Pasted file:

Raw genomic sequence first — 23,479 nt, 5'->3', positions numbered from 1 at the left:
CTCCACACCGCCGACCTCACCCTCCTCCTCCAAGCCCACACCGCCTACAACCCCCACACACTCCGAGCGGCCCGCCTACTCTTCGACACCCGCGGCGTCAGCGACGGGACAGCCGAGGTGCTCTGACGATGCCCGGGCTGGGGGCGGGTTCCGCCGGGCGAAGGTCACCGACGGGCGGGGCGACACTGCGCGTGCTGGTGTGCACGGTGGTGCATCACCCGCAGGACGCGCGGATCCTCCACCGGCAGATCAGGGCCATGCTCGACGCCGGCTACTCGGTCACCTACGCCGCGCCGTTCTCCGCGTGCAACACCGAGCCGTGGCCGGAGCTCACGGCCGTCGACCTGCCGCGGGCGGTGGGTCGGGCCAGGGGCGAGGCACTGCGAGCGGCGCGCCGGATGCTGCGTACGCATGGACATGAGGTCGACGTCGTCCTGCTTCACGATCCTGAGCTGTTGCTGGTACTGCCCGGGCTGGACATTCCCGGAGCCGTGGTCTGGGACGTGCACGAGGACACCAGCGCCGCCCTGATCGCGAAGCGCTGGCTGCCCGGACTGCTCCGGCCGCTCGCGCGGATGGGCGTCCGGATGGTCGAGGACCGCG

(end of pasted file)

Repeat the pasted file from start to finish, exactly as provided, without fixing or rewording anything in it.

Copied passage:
Raw genomic sequence first — 23,479 nt, 5'->3', positions numbered from 1 at the left:
CTCCACACCGCCGACCTCACCCTCCTCCTCCAAGCCCACACCGCCTACAACCCCCACACACTCCGAGCGGCCCGCCTACTCTTCGACACCCGCGGCGTCAGCGACGGGACAGCCGAGGTGCTCTGACGATGCCCGGGCTGGGGGCGGGTTCCGCCGGGCGAAGGTCACCGACGGGCGGGGCGACACTGCGCGTGCTGGTGTGCACGGTGGTGCATCACCCGCAGGACGCGCGGATCCTCCACCGGCAGATCAGGGCCATGCTCGACGCCGGCTACTCGGTCACCTACGCCGCGCCGTTCTCCGCGTGCAACACCGAGCCGTGGCCGGAGCTCACGGCCGTCGACCTGCCGCGGGCGGTGGGTCGGGCCAGGGGCGAGGCACTGCGAGCGGCGCGCCGGATGCTGCGTACGCATGGACATGAGGTCGACGTCGTCCTGCTTCACGATCCTGAGCTGTTGCTGGTACTGCCCGGGCTGGACATTCCCGGAGCCGTGGTCTGGGACGTGCACGAGGACACCAGCGCCGCCCTGATCGCGAAGCGCTGGCTGCCCGGACTGCTCCGGCCGCTCGCGCGGATGGGCGTCCGGATGGTCGAGGACCGCG